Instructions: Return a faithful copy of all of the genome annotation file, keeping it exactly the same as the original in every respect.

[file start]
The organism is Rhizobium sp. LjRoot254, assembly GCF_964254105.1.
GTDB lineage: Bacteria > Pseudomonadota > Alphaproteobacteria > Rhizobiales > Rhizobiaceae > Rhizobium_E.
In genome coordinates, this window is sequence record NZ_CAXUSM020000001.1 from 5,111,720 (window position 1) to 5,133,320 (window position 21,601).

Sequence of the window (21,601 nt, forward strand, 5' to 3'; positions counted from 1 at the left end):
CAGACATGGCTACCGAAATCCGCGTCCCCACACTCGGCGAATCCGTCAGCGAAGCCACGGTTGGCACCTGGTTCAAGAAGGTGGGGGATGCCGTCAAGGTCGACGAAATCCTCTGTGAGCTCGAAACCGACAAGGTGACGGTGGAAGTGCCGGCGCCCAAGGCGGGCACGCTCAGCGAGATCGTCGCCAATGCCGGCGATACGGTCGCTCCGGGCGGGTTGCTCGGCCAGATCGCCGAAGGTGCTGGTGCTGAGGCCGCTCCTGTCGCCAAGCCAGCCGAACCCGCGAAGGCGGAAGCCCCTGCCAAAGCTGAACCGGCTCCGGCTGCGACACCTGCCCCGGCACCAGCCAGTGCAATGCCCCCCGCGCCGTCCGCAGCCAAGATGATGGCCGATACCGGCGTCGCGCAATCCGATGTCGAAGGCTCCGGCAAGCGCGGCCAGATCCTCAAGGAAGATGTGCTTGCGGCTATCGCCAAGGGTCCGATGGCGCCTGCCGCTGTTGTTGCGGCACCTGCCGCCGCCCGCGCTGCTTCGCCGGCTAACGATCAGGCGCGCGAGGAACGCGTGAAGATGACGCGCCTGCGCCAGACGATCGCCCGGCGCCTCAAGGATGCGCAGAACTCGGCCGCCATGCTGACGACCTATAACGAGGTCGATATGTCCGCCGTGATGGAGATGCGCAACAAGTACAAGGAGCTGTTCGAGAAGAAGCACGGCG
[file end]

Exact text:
The organism is Rhizobium sp. LjRoot254, assembly GCF_964254105.1.
GTDB lineage: Bacteria > Pseudomonadota > Alphaproteobacteria > Rhizobiales > Rhizobiaceae > Rhizobium_E.
In genome coordinates, this window is sequence record NZ_CAXUSM020000001.1 from 5,111,720 (window position 1) to 5,133,320 (window position 21,601).

Sequence of the window (21,601 nt, forward strand, 5' to 3'; positions counted from 1 at the left end):
CAGACATGGCTACCGAAATCCGCGTCCCCACACTCGGCGAATCCGTCAGCGAAGCCACGGTTGGCACCTGGTTCAAGAAGGTGGGGGATGCCGTCAAGGTCGACGAAATCCTCTGTGAGCTCGAAACCGACAAGGTGACGGTGGAAGTGCCGGCGCCCAAGGCGGGCACGCTCAGCGAGATCGTCGCCAATGCCGGCGATACGGTCGCTCCGGGCGGGTTGCTCGGCCAGATCGCCGAAGGTGCTGGTGCTGAGGCCGCTCCTGTCGCCAAGCCAGCCGAACCCGCGAAGGCGGAAGCCCCTGCCAAAGCTGAACCGGCTCCGGCTGCGACACCTGCCCCGGCACCAGCCAGTGCAATGCCCCCCGCGCCGTCCGCAGCCAAGATGATGGCCGATACCGGCGTCGCGCAATCCGATGTCGAAGGCTCCGGCAAGCGCGGCCAGATCCTCAAGGAAGATGTGCTTGCGGCTATCGCCAAGGGTCCGATGGCGCCTGCCGCTGTTGTTGCGGCACCTGCCGCCGCCCGCGCTGCTTCGCCGGCTAACGATCAGGCGCGCGAGGAACGCGTGAAGATGACGCGCCTGCGCCAGACGATCGCCCGGCGCCTCAAGGATGCGCAGAACTCGGCCGCCATGCTGACGACCTATAACGAGGTCGATATGTCCGCCGTGATGGAGATGCGCAACAAGTACAAGGAGCTGTTCGAGAAGAAGCACGGCG